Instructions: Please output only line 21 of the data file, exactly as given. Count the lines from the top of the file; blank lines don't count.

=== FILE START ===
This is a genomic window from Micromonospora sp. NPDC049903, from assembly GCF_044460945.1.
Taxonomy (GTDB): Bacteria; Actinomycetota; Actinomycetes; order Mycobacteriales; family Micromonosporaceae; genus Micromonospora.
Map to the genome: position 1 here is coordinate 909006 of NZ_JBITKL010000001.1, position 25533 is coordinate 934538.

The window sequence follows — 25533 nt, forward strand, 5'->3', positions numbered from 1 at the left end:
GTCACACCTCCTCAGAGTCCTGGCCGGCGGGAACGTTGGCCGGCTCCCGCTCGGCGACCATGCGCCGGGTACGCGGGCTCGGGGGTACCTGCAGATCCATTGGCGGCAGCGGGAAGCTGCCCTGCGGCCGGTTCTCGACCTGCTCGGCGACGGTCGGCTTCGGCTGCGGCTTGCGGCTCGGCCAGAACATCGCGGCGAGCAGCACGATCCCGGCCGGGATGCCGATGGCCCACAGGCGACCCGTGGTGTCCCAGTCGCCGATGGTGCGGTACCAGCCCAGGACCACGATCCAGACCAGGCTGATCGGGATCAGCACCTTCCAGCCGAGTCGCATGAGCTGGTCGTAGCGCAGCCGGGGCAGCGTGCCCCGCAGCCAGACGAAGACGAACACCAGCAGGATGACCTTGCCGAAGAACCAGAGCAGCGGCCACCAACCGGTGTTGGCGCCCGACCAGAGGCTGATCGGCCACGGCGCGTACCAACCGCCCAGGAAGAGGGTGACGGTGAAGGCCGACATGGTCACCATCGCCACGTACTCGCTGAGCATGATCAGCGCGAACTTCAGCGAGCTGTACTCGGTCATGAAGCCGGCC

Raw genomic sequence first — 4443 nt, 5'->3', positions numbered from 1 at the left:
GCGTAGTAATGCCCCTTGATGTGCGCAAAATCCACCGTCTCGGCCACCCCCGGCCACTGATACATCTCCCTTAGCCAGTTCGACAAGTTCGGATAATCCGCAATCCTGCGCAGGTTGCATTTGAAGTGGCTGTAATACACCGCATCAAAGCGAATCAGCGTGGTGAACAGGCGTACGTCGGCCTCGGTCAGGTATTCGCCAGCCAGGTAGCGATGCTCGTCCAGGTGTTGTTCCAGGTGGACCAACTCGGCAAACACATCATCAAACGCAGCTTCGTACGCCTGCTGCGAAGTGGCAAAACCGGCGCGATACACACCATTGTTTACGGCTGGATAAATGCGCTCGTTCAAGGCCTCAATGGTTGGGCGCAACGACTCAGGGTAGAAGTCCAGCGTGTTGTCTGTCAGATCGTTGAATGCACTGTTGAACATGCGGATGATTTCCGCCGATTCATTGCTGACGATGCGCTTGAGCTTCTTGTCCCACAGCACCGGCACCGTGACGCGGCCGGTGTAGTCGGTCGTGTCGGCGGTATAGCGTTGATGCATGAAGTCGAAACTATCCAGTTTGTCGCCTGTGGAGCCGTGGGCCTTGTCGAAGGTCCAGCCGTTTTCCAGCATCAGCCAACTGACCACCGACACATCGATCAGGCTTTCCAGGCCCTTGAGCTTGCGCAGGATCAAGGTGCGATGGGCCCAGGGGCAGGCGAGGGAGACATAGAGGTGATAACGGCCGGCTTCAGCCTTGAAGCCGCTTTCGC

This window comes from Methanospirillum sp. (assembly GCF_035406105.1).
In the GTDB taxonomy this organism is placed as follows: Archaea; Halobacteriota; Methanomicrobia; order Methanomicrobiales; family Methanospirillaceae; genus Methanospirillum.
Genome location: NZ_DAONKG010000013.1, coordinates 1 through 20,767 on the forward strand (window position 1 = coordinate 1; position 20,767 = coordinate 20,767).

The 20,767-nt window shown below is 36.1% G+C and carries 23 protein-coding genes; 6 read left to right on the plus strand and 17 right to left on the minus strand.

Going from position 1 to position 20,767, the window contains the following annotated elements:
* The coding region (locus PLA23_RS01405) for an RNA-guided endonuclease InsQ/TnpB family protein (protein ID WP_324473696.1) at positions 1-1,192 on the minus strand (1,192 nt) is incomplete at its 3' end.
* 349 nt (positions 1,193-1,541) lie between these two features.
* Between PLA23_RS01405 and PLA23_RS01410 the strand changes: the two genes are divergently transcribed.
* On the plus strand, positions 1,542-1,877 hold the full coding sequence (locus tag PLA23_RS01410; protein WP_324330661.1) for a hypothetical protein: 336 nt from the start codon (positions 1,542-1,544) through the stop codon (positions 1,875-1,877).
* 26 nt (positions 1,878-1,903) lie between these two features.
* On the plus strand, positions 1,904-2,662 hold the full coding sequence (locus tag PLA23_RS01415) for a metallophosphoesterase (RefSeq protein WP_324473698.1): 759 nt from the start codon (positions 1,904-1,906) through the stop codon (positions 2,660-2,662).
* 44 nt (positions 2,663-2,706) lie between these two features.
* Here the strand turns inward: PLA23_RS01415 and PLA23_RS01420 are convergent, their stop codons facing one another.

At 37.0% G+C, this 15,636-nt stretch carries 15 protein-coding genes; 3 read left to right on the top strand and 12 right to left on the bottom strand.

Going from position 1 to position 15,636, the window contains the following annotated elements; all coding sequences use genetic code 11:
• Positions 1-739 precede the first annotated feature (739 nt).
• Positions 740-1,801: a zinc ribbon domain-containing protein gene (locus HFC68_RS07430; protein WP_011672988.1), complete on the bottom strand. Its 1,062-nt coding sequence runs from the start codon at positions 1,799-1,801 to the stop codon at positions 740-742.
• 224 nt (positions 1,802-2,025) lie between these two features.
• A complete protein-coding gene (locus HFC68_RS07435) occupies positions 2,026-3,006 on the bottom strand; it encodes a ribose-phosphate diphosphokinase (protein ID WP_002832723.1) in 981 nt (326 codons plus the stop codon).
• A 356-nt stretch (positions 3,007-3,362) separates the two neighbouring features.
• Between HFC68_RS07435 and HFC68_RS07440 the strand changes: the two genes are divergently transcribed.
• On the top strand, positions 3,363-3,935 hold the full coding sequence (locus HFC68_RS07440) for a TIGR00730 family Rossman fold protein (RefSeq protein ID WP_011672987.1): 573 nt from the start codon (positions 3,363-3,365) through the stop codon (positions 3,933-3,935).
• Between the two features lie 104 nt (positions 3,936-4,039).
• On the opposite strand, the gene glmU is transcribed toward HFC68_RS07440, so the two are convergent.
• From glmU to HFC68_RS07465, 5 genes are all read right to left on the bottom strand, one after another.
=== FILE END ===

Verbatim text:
At 37.0% G+C, this 15,636-nt stretch carries 15 protein-coding genes; 3 read left to right on the top strand and 12 right to left on the bottom strand.